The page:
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Evaluation of T-cell activation in the duodenum of dogs with cutaneous food hypersensitivity

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  • 1 Department of Clinical Sciences of Companion Animals, Faculty of Veterinary Medicine, Utrecht University, 3584 CM Utrecht, The Netherlands.
  • | 2 Division of Immunology, Department of Infectious Diseases and Immunology, Faculty of Veterinary Medicine, Utrecht University, 3584 CM Utrecht, The Netherlands; and Department of Veterinary Tropical Diseases, Faculty of Veterinary Science, University of Pretoria, Pretoria 0002, Republic of South Africa.
  • | 3 Department of Clinical Sciences of Companion Animals, Faculty of Veterinary Medicine, Utrecht University, 3584 CM Utrecht, The Netherlands.
  • | 4 Department of Dermatology/Allergology, University Medical Center Utrecht, 3584 CM Utrecht, The Netherlands.
  • | 5 Department of Clinical Sciences of Companion Animals and Division of Immunology, Department of Infectious Diseases and Immunology, Faculty of Veterinary Medicine, Utrecht University, 3584 CM Utrecht, The Netherlands.

Abstract

Objective—To determine whether skin-related clinical signs in cutaneous food hypersensitivity (CFH) coincide with immune reactivity in the intestine in dogs.

Animals—11 dogs with CFH without intestinal clinical signs and 8 healthy control dogs.

Procedures—After a provocation and elimination diet, the duodenal gene expression levels of Th1-, Th2- and Treg-related cytokines and transcription factors were investigated by means of quantitative PCR assay. The presence of CD3+, CD8+, CD4+, CD1c+, γδ T-cell receptor+, and major histocompatibility complex II+ cells in duodenal epithelium and lamina propria were determined.

Results—The expression of Th1-, Th2-, and Treg-related genes in dogs with CFH and healthy control dogs was similar. Although clinical signs disappeared, there was no effect of the elimination diet on cytokines, transcription factors, or cellular phenotypes.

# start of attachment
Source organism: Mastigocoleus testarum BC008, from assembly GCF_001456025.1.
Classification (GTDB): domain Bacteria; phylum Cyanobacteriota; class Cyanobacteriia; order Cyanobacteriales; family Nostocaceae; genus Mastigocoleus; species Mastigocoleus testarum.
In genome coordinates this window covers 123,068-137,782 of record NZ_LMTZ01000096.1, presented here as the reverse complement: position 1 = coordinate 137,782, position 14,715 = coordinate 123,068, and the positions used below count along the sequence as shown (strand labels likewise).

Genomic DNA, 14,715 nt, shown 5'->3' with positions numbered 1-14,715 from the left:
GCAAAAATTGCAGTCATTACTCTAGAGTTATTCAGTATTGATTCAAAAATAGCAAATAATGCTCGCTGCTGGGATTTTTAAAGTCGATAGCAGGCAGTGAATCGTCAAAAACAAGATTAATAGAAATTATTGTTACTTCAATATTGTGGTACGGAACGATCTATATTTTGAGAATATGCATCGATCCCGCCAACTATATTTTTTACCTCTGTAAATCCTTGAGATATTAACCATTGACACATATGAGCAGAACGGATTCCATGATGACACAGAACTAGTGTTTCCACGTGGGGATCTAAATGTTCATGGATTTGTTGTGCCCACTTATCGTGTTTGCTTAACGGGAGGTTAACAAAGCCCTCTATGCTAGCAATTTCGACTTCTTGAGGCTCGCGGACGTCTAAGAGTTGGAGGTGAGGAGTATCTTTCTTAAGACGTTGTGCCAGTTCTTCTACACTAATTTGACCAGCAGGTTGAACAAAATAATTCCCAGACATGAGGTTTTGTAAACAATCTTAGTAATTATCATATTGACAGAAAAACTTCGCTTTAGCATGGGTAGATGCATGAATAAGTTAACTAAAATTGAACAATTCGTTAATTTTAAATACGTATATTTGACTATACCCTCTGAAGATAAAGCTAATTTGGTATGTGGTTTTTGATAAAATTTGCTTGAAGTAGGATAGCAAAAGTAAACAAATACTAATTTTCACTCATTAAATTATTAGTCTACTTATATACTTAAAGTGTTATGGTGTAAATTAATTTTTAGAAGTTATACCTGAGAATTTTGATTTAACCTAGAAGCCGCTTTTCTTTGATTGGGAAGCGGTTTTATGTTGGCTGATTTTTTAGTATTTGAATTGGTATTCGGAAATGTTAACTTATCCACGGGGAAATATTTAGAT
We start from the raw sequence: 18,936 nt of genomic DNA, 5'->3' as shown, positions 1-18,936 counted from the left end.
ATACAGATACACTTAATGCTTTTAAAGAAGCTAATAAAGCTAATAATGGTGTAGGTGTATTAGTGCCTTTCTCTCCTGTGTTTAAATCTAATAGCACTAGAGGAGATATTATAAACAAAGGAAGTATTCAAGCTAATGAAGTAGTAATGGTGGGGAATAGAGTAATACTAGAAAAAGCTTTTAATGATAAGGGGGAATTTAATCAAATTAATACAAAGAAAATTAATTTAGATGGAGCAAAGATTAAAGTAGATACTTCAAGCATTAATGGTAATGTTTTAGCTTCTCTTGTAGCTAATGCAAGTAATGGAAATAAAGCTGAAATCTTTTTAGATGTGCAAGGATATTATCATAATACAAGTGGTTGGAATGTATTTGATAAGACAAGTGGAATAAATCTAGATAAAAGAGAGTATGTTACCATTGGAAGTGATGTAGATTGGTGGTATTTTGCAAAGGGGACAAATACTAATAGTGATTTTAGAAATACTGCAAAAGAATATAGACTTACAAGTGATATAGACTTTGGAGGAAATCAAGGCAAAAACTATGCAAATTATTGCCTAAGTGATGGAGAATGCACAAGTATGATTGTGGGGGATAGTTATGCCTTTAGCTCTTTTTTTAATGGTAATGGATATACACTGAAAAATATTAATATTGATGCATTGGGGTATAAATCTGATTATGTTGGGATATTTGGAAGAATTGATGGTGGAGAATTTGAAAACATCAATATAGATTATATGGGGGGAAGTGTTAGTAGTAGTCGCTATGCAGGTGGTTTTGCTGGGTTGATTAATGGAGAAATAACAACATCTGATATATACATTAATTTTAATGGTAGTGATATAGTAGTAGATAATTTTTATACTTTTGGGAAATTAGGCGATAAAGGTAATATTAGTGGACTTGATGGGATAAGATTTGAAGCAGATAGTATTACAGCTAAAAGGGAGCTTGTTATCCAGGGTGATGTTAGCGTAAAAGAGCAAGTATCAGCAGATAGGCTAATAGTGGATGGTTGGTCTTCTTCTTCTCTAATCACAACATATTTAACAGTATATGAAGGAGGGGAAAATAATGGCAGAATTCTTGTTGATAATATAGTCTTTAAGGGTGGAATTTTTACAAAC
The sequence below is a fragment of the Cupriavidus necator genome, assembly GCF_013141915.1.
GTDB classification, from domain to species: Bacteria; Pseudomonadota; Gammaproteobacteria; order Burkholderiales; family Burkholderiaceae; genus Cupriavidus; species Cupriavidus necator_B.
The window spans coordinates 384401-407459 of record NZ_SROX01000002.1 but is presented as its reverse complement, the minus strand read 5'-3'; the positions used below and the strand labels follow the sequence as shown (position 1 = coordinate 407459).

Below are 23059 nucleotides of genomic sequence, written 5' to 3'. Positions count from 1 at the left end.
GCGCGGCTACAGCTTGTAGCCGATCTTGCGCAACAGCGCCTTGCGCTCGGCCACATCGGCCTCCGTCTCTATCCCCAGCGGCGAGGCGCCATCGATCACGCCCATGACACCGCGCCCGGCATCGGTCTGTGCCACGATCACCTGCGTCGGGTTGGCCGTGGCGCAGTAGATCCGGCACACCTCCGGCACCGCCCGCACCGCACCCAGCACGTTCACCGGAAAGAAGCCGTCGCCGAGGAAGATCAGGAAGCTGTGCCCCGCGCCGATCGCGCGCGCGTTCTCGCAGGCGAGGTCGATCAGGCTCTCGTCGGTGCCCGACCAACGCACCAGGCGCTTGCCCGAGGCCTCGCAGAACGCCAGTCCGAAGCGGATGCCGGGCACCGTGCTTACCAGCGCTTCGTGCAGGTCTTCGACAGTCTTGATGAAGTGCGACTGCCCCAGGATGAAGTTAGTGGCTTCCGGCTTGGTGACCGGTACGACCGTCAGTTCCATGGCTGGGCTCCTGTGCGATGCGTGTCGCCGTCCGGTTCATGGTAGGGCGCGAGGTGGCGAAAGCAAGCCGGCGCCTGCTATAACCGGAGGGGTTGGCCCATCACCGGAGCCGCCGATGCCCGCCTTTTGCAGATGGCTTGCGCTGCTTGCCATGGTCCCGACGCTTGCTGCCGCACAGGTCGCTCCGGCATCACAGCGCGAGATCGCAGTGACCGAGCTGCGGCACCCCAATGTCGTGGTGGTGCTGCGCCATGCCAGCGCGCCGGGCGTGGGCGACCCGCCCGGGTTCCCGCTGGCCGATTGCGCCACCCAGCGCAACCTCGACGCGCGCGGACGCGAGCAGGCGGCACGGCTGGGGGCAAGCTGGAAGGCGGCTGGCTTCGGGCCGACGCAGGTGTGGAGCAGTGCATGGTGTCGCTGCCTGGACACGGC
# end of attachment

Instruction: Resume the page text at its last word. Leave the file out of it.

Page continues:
Conclusions and Clinical Relevance—No change in T-cell phenotypes or a distinct Th1, Th2, or Treg profile was detected in the duodenum of dogs with only cutaneous clinical signs of food hypersensitivity. This suggested that the intestinal mucosa is not the primary site of T-cell activation that eventually leads to cutaneous food hypersensitivity.

Abstract

Objective—To determine whether skin-related clinical signs in cutaneous food hypersensitivity (CFH) coincide with immune reactivity in the intestine in dogs.

Animals—11 dogs with CFH without intestinal clinical signs and 8 healthy control dogs.

Procedures—After a provocation and elimination diet, the duodenal gene expression levels of Th1-, Th2- and Treg-related cytokines and transcription factors were investigated by means of quantitative PCR assay. The presence of CD3+, CD8+, CD4+, CD1c+, γδ T-cell receptor+, and major histocompatibility complex II+ cells in duodenal epithelium and lamina propria were determined.

Results—The expression of Th1-, Th2-, and Treg-related genes in dogs with CFH and healthy control dogs was similar. Although clinical signs disappeared, there was no effect of the elimination diet on cytokines, transcription factors, or cellular phenotypes.

Conclusions and Clinical Relevance—No change in T-cell phenotypes or a distinct Th1, Th2, or Treg profile was detected in the duodenum of dogs with only cutaneous clinical signs of food hypersensitivity. This suggested that the intestinal mucosa is not the primary site of T-cell activation that eventually leads to cutaneous food hypersensitivity.

Contributor Notes

Supported by Royal Canin, Aimargues, France.

Address correspondence to Dr. Veenhof (e.z.veenhof@uu.nl).